A product roadmap … shows how the product is likely to evolve across versions, facilitating a dialogue between the Scrum team and the stakeholders.
A product road map should state for each version the projected launch date, the target customers and their needs, and the top three to five features.
Use a realistic planning horizon, like 6-12 months.
On product variants and platforms
Potentially quite powerful, but avoid the bloat of too many variants. Grow a platform organically to avoid building platform cruft that you don’t need.
Again, one of my favorite features of the book is its calling out pitfalls and common mistakes.
Anti-pattern: No vision
This anti-pattern arises commonly when product development starts without a product vision.
This might be because the product is built as a series of responses to one-off out-of-context feature requests without thoughtfulness, considering saying no, and merciless refactoring. The result is a “feature soup” or at best a product hobbled by creeping featuritis.
Avoid this anti-pattern by having a vision, gaining buy-in for that vision, and mercilessly filtering feature requests and ideas to fit with the vision.
A sure-fire way to create a terrible, unusable product is to simply implement every feature asked-for in the way it was requested.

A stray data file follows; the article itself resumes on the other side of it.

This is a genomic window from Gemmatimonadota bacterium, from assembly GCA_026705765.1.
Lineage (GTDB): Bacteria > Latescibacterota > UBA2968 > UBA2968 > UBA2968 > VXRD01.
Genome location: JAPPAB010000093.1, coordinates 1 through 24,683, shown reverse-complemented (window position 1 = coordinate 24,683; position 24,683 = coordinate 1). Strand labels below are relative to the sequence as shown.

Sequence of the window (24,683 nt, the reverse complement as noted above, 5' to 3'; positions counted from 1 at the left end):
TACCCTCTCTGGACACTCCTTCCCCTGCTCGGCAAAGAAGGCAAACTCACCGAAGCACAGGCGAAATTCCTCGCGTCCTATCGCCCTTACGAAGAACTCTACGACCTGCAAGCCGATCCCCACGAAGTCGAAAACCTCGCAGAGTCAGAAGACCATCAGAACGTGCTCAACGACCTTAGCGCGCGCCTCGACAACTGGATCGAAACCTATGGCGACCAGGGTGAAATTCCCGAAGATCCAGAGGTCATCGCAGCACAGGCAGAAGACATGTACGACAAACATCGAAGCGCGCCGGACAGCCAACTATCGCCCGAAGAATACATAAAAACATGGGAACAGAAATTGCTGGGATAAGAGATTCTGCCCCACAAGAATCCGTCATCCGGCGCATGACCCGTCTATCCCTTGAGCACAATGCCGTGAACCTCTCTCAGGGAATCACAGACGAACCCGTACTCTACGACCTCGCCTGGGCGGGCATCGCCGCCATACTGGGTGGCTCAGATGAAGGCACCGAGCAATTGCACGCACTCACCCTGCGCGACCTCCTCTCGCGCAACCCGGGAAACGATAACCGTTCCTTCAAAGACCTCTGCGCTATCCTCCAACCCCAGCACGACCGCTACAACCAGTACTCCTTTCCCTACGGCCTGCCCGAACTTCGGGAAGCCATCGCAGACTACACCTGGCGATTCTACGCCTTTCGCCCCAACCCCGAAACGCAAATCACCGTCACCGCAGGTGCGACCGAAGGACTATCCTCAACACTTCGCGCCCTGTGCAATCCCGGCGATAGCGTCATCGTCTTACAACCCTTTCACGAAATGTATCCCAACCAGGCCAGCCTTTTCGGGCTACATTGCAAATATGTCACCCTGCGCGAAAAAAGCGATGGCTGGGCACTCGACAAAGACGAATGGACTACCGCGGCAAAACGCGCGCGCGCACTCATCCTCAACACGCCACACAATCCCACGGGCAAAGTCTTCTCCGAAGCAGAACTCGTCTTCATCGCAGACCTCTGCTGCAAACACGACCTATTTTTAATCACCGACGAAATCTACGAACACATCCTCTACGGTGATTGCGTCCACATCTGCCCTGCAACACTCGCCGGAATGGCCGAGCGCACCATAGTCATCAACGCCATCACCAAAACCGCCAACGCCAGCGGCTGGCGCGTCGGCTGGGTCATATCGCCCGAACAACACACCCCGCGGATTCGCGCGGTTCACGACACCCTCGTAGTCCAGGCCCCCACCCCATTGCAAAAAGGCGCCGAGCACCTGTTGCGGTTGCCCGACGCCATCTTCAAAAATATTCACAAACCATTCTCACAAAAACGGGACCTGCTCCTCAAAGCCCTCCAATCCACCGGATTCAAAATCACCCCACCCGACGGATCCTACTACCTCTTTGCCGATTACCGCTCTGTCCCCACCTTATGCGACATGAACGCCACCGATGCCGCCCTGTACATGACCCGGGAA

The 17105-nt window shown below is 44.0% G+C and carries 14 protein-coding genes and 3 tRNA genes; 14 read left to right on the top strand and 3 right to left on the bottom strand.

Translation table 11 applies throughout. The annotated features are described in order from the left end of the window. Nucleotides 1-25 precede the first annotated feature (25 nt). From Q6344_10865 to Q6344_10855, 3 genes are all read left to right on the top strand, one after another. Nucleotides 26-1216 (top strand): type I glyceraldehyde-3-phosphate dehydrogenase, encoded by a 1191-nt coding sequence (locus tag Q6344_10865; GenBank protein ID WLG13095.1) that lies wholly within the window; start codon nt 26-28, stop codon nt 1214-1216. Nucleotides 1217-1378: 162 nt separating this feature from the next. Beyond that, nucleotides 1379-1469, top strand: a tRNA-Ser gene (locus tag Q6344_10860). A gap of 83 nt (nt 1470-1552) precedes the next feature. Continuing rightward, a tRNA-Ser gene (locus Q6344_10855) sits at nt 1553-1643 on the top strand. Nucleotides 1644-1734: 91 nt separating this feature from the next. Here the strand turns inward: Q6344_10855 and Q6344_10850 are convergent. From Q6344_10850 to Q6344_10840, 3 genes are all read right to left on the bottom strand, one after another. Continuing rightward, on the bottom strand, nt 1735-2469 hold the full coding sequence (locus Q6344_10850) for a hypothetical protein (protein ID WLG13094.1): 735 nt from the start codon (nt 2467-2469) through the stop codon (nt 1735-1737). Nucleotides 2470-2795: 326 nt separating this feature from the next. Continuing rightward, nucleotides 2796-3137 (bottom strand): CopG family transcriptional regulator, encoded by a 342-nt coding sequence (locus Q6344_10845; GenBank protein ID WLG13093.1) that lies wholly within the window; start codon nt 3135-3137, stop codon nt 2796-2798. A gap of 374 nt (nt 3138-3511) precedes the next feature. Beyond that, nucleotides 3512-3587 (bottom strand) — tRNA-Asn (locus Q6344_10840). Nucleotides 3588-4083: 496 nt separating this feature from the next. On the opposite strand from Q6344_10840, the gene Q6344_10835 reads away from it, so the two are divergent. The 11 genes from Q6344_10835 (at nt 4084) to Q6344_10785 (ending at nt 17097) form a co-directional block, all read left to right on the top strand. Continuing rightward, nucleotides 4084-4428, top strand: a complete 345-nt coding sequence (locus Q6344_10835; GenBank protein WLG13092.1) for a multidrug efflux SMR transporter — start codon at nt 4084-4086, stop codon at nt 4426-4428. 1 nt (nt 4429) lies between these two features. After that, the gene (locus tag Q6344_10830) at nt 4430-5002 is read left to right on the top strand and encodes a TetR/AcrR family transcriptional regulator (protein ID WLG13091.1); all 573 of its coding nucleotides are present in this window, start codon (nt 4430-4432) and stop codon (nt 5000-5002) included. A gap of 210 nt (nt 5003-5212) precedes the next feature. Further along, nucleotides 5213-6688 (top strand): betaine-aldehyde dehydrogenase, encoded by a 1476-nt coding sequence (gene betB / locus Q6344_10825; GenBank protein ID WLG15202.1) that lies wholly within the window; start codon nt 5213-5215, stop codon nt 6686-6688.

Anti-pattern: Prophecy vision
The problem with predicting the future is that you may be (indeed, will be) wrong. Prophecy visions are visions prone to be spectactularly wrong. The solution to this is to select a narrow set of customer needs, release quickly, and inspect and adapt. It’s harder to be as spectacularly wrong on nearer timescales in narrower scopes and anyway the consequences of wrongness are lesser the sooner you find out.
Anti-pattern: Analysis paralysis
In this anti-pattern excessive up front analysis and planning gets in the way of actually doing anything.
Instead of excessively attempting to predict and analyze potential market feedback and outcomes, get a product out there and analyze actual feedback and outcomes.
Anti-pattern: We know what is good for our customers
In this anti-pattern the organization invests in building a product no one needs or wants because it fails to incorporate customers and users into the development process and to listen to their feedback.
Involve stakeholders in visioning, in sprint reviews, and in the development process to avoid this anti-pattern.
Anti-pattern: Big is beautiful
In this anti-pattern the product attempts a big-bang launch with more functionality at a great cost in time and expense only to suffer a high risk of failure.
Avoid this anti-pattern by building minimal viable products, releasing them early, and attending to feedback. If you’re not uncomfortable about how minimal your product is, you’re doing it wrong.
This post is part of a series
This post is part of a series of posts about chapters in Roman Pichler’s Agile Product Management with Scrum.
Read the book
This is a great book; you should read it.
I hope my summary is helpful, but it does not do justice to the nuance and detail in the book.